And the title poem's method is instantly familiar to anyone who's read Muldoon: "Horse Latitudes" juxtaposes the outbreak of war in Iraq with a former lover's struggle with cancer. That the poem's focus is partly on Iraq is, he has explained, to be inferred from the fact that each section of the poem carries a place-name beginning with B, one where a significant battle involving horses was fought, except that Baghdad is missing. (In the language of The End of the Poem, it's cryptocurrent.) While the mind boggles at collating such an array of information, the poem also has its moments of quiet brilliance: "Proud-fleshed Carlotta. Hypersarcoma. / For now our highest ambition / was simply to bear the light of the day / we had once been planning to seize." The justification for Muldoon's title comes suddenly into focus: Proud flesh (hypersarcoma) is a kind of excessive, ulcerated growth as a wound tries to close; it is a particular problem with horses. And the horse latitudes are so-called because becalmed ships would throw overboard horses in the hopes of becoming light enough for the scant wind to push. The epithet "proud-fleshed Carlotta" economically evokes the power of cancer to deflate (at least potentially, or temporarily) even the most proud and ambitious of us; that it comes in the first poem of nineteen suggests how one carries on nevertheless.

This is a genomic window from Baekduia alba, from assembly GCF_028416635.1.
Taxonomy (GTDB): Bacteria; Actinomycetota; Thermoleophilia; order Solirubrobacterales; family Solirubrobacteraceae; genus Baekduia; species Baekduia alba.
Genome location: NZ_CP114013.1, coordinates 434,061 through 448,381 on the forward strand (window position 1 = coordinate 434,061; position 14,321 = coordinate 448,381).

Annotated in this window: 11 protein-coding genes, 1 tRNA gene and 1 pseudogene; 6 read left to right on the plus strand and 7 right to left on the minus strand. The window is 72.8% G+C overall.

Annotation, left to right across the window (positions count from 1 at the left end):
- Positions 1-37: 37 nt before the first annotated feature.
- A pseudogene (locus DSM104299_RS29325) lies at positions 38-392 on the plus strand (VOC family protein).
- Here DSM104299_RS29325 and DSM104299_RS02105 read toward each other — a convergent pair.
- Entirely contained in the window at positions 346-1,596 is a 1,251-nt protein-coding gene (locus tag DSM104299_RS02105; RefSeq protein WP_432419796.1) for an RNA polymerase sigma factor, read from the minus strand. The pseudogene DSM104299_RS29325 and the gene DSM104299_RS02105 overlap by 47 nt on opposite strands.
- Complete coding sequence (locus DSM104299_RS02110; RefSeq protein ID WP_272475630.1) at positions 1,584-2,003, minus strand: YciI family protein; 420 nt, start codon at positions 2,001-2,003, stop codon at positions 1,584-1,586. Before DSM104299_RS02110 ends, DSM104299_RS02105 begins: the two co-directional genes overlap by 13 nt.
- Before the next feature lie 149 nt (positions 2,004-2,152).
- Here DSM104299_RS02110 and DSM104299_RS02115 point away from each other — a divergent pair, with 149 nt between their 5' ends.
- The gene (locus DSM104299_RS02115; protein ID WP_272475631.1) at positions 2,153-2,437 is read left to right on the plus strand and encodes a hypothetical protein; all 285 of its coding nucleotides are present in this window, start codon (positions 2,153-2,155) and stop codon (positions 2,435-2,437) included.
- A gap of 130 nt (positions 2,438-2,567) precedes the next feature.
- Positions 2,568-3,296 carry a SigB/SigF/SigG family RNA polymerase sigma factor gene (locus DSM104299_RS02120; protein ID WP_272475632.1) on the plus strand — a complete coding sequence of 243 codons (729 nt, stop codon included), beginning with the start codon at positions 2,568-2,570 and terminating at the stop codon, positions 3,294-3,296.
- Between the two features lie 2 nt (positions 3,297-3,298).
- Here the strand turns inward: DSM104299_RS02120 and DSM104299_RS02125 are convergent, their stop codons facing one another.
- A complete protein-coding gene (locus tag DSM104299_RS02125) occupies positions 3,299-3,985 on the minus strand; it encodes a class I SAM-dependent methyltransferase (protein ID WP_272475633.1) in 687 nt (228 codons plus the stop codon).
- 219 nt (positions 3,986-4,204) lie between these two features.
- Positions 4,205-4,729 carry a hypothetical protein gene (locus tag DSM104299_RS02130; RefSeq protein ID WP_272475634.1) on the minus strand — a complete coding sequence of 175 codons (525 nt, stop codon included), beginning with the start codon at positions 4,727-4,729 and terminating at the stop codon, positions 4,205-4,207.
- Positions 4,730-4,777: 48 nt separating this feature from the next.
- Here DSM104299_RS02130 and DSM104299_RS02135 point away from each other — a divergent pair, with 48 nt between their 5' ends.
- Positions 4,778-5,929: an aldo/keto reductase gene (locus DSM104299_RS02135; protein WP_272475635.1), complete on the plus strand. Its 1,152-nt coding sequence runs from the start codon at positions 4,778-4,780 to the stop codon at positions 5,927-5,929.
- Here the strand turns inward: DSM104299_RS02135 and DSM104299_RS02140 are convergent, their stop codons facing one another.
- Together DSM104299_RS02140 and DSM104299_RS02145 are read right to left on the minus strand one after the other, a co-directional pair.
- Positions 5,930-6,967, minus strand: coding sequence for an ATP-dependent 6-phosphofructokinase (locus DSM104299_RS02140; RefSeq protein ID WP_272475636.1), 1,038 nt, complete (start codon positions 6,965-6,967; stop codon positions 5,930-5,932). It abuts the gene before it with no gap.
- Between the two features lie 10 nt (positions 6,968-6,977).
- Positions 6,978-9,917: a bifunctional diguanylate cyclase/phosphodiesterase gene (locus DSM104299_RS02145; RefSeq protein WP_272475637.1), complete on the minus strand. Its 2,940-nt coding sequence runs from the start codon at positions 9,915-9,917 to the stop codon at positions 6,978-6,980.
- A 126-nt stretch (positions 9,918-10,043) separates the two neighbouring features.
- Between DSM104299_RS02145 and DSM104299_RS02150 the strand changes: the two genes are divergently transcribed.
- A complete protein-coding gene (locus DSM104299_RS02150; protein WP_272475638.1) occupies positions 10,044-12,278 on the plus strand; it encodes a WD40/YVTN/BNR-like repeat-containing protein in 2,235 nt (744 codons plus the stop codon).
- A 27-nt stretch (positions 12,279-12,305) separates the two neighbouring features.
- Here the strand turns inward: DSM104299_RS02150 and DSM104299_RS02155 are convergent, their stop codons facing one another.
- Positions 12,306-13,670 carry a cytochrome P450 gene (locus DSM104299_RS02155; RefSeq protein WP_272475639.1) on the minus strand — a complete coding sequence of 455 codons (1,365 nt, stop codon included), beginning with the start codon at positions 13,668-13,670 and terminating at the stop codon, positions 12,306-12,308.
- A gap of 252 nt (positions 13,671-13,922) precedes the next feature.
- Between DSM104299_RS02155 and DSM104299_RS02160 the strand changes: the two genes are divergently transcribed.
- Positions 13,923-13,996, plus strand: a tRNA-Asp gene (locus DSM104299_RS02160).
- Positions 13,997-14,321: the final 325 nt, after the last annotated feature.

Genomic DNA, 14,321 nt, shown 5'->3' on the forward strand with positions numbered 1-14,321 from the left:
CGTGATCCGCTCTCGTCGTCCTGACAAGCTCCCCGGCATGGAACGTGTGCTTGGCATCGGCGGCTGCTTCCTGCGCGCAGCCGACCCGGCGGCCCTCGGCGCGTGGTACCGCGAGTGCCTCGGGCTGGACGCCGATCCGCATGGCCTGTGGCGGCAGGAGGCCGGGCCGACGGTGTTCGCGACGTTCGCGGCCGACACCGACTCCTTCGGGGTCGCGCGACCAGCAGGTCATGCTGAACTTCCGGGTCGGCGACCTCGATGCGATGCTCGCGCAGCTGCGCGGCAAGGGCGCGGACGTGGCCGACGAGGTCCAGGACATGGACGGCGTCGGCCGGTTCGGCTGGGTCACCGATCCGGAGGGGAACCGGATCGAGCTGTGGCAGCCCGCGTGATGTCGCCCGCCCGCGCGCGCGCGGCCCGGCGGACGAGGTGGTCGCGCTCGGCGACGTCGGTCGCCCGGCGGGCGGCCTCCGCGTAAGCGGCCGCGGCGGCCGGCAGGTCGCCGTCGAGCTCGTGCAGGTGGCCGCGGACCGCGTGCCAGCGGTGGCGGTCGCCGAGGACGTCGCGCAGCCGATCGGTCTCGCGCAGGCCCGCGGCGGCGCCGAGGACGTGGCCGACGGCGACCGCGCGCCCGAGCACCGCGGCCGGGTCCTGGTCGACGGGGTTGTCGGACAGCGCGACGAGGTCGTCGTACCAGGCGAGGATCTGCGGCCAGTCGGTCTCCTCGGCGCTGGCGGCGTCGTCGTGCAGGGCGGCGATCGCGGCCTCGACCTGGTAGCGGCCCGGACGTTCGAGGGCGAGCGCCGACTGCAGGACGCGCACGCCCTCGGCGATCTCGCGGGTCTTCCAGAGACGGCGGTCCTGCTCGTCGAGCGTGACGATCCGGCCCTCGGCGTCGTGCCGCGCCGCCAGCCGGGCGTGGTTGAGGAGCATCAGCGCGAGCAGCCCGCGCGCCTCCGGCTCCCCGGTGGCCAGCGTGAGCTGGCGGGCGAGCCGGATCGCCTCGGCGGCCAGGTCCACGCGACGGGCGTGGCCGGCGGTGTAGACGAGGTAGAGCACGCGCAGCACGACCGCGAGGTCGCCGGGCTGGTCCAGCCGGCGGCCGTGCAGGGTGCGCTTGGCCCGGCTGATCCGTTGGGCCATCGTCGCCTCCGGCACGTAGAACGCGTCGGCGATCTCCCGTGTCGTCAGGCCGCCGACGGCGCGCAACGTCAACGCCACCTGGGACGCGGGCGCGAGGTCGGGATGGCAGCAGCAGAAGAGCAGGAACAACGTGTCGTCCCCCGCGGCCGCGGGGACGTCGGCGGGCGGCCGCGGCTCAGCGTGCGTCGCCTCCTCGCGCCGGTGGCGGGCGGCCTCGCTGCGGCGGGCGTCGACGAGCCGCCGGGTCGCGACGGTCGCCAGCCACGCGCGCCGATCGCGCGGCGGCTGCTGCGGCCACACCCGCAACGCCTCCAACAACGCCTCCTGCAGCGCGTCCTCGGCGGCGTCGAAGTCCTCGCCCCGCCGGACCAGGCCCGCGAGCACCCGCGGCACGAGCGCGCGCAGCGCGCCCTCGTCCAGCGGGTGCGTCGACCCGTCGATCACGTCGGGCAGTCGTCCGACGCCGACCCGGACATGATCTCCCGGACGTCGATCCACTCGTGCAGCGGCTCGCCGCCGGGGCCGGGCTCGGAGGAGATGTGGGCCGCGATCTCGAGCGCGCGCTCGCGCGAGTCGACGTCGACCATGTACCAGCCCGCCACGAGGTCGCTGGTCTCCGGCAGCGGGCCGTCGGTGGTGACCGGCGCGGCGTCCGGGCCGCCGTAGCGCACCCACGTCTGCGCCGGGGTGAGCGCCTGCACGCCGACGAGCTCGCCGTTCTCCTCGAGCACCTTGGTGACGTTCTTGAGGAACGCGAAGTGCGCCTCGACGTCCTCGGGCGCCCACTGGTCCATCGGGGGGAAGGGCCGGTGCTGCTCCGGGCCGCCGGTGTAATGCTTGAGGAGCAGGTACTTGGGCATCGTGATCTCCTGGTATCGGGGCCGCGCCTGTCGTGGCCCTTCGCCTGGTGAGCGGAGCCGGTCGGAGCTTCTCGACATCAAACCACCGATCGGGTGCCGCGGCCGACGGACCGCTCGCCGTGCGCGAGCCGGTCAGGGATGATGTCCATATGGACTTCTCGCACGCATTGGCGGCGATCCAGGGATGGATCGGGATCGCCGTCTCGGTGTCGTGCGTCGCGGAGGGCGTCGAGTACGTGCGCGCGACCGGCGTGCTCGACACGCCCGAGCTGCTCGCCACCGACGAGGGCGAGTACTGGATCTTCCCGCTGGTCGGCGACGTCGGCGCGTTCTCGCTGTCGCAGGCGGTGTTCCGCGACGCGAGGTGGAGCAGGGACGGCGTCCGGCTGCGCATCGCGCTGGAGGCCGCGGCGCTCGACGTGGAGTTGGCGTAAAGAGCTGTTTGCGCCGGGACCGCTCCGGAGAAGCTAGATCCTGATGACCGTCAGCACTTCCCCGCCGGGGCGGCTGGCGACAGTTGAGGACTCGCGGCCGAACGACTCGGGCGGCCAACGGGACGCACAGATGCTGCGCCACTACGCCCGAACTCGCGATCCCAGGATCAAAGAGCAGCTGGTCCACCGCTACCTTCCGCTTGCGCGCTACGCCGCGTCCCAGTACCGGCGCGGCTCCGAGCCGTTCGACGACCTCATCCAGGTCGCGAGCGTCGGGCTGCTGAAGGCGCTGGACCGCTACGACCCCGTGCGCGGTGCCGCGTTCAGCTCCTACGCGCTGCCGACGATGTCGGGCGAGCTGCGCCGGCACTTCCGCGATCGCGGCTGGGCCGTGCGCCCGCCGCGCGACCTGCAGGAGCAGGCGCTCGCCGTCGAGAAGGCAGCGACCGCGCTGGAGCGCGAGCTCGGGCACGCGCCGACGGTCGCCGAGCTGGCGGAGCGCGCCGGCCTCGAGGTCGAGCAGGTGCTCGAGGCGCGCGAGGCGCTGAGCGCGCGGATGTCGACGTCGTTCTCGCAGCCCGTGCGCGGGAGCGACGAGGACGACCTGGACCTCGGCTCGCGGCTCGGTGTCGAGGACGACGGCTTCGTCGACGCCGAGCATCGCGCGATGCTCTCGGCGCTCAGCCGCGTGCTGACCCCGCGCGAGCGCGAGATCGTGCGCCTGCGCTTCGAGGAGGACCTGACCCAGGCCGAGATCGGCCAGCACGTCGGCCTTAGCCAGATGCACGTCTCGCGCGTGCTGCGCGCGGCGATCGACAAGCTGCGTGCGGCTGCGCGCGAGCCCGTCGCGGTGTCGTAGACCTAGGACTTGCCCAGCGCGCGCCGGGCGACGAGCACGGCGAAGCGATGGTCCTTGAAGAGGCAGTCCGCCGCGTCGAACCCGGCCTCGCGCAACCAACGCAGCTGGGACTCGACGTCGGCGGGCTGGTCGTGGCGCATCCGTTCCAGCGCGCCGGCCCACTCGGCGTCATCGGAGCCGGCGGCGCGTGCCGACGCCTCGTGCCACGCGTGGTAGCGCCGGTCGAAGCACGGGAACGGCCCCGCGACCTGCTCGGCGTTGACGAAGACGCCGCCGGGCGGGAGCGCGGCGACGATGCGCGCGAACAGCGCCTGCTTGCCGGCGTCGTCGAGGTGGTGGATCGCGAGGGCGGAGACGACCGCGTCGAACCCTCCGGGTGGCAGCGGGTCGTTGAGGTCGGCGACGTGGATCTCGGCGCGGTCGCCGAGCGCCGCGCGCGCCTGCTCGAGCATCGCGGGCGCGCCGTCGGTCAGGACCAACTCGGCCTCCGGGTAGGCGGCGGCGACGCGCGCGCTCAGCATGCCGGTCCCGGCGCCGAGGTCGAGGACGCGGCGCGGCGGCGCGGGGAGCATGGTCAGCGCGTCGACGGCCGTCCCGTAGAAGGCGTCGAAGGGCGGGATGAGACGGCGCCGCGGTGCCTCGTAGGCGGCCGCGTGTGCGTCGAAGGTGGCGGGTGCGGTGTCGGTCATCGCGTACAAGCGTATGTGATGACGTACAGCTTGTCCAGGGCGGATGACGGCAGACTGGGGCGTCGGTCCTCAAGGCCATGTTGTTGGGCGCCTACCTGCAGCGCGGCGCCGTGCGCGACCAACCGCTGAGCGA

Almost every poem in this collection has at least one such detail worth unpacking, and all feature the formal inventiveness that characterize Muldoon's poetry. Indeed, the longer poems here are show-stopping. "90 Instant Messages to Tom Moore" (thoughtfully glossed in FSG's American edition as "nineteenth-century Irish poet Tom Moore") are each haiku of a sort: